In this post, I would like to share my findings while setting up OpenNebula 2.2.1 on Ubuntu 11.04 Enterprise Server to maybe make your life a bit easier if you decided to go down a similar path. The hypervisor technology we decided to use is KVM however OpenNebula works with Xen and VMWare as well.
(In this guide I will focus on how not why. To find out more about why certain steps were performed please refer to OpenNebula document)
Cloud Controller Setup
1. Getting OpenNebula 2.2.1
I basically just downloaded the tar ball from http://downloads.dsa-research.org/opennebula/
2. Requisite Software Installation
sudo apt-get install ruby sqlite3 libxmlrpc-c3-0 openssl ssh
sudo apt-get install ruby-dev rubygems rake make libxml-parser-ruby libxml2 libxslt1.1 libxml-ruby libxslt-ruby libnokogiri-ruby1.8
3. Setup Directory Structure
$ tree /srv /srv/ | `-- cloud |-- one `-- images
4. Create OpenNebula User and Group Account
useradd -d /srv/cloud/one -g cloud -m oneadmin
sudo passwd oneadmin
$ id oneadmin
uid=1001(oneadmin) gid=1001(cloud) groups=1001(cloud)
5. Prepare for Build
sudo apt-get install libsqlite3-dev libxmlrpc-c3-dev scons g++ ruby libopenssl-ruby libssl-dev ruby-dev make rake rubygems libxml-parser-ruby1.8 libxslt1-dev
6. Fix bug #265 (Optional)
Currently OpenNebula automatically deletes VM image that fails to start for whatever reason. This behavior might not be desirable for some installation including ours. This is currently filed as a bug/improvement for 3.0 release, but you can apply the temporary patch following the instruction on this page
~$ tar xzf
~$ cd one-2.0
~/one-2.0$ scons -j2
scons: done building targets.
~/one-2.0$ ./install.sh -d /srv/cloud/one
8. Add OpenNebula environment variables
Edit ~/.profile and add the following lines (or .bashrc if you want to use bash)
9. Create the user's OpenNebula config directory:
~$ mkdir ~/.one
10. Configure Authentication File
# Add this one liner to one_auth file match oneadmin user's password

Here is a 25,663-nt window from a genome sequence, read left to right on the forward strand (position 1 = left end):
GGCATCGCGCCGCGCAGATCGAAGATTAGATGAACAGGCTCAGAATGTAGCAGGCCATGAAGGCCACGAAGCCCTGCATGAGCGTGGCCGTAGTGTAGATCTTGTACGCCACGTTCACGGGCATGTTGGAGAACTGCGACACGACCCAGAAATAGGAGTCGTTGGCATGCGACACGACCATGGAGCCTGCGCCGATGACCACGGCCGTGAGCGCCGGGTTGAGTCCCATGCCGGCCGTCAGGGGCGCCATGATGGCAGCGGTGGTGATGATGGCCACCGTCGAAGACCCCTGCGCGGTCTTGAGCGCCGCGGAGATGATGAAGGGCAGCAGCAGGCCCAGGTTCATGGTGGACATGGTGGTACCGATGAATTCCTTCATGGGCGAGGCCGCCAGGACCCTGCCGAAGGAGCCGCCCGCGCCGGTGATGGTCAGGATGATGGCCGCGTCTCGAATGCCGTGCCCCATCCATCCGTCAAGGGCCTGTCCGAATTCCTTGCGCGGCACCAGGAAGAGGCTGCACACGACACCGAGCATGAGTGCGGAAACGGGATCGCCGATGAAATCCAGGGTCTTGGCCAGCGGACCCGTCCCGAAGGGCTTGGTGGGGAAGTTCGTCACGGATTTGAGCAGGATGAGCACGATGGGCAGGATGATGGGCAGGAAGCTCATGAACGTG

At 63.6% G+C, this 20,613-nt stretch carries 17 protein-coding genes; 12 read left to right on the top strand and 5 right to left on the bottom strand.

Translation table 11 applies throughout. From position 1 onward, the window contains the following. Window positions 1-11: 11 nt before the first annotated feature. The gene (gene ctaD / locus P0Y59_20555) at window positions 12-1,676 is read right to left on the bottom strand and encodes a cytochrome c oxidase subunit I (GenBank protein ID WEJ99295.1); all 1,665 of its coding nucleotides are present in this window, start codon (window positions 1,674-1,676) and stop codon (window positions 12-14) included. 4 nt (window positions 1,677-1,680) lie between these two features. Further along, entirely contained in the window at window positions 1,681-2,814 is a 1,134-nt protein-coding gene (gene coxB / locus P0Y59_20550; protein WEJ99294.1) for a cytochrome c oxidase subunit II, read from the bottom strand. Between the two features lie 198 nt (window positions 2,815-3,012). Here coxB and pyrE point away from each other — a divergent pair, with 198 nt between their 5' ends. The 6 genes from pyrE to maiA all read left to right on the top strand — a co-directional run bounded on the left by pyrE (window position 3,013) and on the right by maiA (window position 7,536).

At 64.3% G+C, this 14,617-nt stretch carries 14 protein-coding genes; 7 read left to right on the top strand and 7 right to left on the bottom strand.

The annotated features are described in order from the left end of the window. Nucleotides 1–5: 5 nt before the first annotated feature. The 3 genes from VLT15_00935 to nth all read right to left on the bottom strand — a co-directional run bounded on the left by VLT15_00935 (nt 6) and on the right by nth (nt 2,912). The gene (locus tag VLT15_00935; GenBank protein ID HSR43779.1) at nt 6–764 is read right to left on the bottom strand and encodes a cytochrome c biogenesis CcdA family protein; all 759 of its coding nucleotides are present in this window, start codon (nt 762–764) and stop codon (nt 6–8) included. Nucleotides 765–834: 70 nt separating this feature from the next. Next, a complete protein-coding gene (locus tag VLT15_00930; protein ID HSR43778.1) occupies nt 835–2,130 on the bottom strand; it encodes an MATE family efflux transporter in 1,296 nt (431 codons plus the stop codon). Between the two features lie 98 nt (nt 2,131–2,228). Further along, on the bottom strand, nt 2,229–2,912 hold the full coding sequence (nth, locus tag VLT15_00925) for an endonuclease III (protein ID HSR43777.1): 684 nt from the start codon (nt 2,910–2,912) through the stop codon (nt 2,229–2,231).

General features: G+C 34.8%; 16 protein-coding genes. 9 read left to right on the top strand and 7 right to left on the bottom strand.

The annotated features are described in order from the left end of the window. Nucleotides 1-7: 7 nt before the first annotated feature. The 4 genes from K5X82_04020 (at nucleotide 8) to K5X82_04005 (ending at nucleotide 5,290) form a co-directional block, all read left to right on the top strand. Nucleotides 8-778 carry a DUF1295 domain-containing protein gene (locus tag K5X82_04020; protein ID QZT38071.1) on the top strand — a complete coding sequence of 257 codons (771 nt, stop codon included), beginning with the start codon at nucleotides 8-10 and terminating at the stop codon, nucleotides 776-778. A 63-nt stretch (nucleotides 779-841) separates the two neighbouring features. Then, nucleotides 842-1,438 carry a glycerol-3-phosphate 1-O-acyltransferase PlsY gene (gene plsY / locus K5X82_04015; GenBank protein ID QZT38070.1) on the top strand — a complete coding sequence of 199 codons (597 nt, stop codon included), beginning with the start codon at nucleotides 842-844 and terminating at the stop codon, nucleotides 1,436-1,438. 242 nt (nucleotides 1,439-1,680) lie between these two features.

~$ vim /srv/cloud/one/.one/one_auth
11. Prepare to install Sunstone (WebUI for OpenNebula)
sudo gem install json sinatra thin rack sequel
* Ubuntu does not add gem to your path so add the following directory to your path /var/lib/gems/1.8/bin
At this point your controller server is pretty much setup now. Next we will create a cloud node server.
Cloud Node Setup
1. Verify CPU Virtualization Support
Since KVM relies on CPU virtualization support before we install KVM we need to make sure it will work with your hardware.
egrep '(vmx|svm)' /proc/cpuinfo
If there is any match, it means you CPU supports KVM otherwise you can try VMWare hypervisor or Xen.
2. Install KVM
If you have already selected KVM during Ubuntu server installation then you really don't have to do anything here, otherwise:
sudo apt-get install qemu-kvm libvirt-bin ubuntu-vm-builder virt-manager virtinst bridge-utils
3. Remove default NAT bridge
By default if you selected KVM during Ubuntu installation it will also install the default NAT bridge. But usually this NAT bridge is not needed for server type setup and compromise performance, so I will remove the bridge here.
# virsh net-destroy default
# virsh net-undefine default
# service libvirt-bin restart
4. Setup bridge for VM network
In a server type environment you want your VM to be accessible from anyone on the network, to achieve that you need to bridge the network from the host. Modify the /etc/network/interfaces file.
auto eth1 iface eth1 inet manual auto virbr1 iface virbr1 inet dhcp hostname
bridge_ports eth1 bridge_fd 9 bridge_hello 2 bridge_maxage 12 bridge_stp off
auto eth1 iface eth1 inet manual auto virbr1 iface virbr1 inet static address 10.128.129.43 network 10.128.129.0 netmask 255.255.255.0 broadcast 10.128.129.255 gateway 10.128.129.1 bridge_ports eth1 bridge_fd 9 bridge_hello 2 bridge_maxage 12 bridge_stp off
5. Setup Software required by OpenNebula
sudo apt-get install ruby ssh
6. Create Directory Structure
$ tree /srv /srv/ | `-- cloud |-- one
7. Create OpenNebula User and Group (with the same G/UID)
groupadd --gid 1001 cloud
useradd --uid 1001 -g cloud -G libvirtd -d /srv/cloud/one oneadmin
sudo passwd oneadmin – setup the password to oneadmin
chown -R oneadmin:cloud cloud
* Make sure the gid and uid match the ones on the controller
8. Setup password-less SSH access from controller to node for oneadmin user
cat ~/.ssh/id_rsa.pub >> ~/.ssh/authorized_keys
$ cat ~/.ssh/config
* If you are using SSH transport driver with OpenNebula, you need to make sure there is bi-directional password-less ssh access from controller to node and vice versa.
Finally now you are done setting up a basic cloud environment. Try start OpenNebula on the controller:
You should be able to add the host by using onehost command:
Hope you have found this guide helpful and having fun with OpenNebula :) In future post I will try to cover how to run OpenNebula on distributed reliable file system MoosFS to achieve true elasticity without using expensive SAN solution.